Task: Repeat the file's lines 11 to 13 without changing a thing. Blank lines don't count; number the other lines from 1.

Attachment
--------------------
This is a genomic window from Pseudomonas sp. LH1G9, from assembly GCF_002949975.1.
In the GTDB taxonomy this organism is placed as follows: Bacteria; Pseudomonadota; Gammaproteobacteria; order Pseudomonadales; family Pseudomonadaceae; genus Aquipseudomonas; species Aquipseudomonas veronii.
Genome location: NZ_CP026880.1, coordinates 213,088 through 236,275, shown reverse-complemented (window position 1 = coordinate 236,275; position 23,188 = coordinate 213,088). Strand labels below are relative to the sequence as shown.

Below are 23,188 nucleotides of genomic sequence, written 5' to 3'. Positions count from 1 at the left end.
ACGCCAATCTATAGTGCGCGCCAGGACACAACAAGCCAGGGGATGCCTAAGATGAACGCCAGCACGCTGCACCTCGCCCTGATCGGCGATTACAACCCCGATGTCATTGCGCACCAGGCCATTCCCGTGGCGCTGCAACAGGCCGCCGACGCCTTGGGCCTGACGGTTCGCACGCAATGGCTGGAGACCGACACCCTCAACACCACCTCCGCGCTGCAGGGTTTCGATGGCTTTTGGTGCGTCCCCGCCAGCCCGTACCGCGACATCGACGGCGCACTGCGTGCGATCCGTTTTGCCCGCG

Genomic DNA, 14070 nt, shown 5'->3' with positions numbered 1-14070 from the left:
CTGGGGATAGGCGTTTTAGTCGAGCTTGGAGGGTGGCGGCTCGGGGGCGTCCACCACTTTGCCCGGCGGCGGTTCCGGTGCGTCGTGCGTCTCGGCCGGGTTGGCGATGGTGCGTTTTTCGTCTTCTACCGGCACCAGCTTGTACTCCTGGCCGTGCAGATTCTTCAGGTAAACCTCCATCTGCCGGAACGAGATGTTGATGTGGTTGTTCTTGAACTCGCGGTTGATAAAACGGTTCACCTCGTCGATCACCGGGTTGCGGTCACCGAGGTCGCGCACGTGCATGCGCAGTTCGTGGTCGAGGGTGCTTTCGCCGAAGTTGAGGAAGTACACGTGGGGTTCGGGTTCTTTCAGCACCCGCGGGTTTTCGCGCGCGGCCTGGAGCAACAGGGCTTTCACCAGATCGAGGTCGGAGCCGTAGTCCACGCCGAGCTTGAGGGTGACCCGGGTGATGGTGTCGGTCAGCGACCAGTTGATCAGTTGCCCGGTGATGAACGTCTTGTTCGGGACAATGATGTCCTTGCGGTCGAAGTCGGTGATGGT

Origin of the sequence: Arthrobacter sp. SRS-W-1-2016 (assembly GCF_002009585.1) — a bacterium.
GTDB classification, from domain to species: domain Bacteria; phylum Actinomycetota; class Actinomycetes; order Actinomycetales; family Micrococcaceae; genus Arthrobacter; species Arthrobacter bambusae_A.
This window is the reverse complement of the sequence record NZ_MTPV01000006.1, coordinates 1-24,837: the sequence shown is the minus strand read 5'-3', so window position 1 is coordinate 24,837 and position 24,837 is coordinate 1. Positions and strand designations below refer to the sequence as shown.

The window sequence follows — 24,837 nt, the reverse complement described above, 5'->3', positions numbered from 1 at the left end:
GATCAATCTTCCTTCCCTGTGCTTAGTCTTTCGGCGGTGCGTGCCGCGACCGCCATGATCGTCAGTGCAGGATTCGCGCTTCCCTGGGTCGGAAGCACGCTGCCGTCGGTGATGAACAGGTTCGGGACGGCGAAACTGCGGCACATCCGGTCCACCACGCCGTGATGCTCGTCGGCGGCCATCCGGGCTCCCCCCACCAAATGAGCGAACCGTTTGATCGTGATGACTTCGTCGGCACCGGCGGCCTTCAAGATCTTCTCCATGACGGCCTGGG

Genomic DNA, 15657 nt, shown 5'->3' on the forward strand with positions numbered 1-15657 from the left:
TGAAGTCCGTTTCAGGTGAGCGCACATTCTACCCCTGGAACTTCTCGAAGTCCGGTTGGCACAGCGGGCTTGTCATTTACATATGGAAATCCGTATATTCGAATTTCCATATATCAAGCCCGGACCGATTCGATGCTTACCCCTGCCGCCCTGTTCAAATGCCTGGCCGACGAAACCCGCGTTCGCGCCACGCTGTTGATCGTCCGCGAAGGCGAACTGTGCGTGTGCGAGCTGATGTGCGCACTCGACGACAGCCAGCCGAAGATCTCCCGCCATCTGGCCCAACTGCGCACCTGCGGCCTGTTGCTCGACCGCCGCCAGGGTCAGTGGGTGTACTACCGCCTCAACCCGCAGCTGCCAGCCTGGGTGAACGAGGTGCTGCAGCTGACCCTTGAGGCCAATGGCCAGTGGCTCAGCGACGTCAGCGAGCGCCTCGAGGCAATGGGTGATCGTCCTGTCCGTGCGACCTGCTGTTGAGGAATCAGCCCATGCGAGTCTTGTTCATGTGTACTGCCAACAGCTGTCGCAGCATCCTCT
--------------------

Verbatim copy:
The window sequence follows — 24,837 nt, the reverse complement described above, 5'->3', positions numbered from 1 at the left end:
GATCAATCTTCCTTCCCTGTGCTTAGTCTTTCGGCGGTGCGTGCCGCGACCGCCATGATCGTCAGTGCAGGATTCGCGCTTCCCTGGGTCGGAAGCACGCTGCCGTCGGTGATGAACAGGTTCGGGACGGCGAAACTGCGGCACATCCGGTCCACCACGCCGTGATGCTCGTCGGCGGCCATCCGGGCTCCCCCCACCAAATGAGCGAACCGTTTGATCGTGATGACTTCGTCGGCACCGGCGGCCTTCAAGATCTTCTCCATGACGGCCTGGG

Genomic DNA, 15657 nt, shown 5'->3' on the forward strand with positions numbered 1-15657 from the left: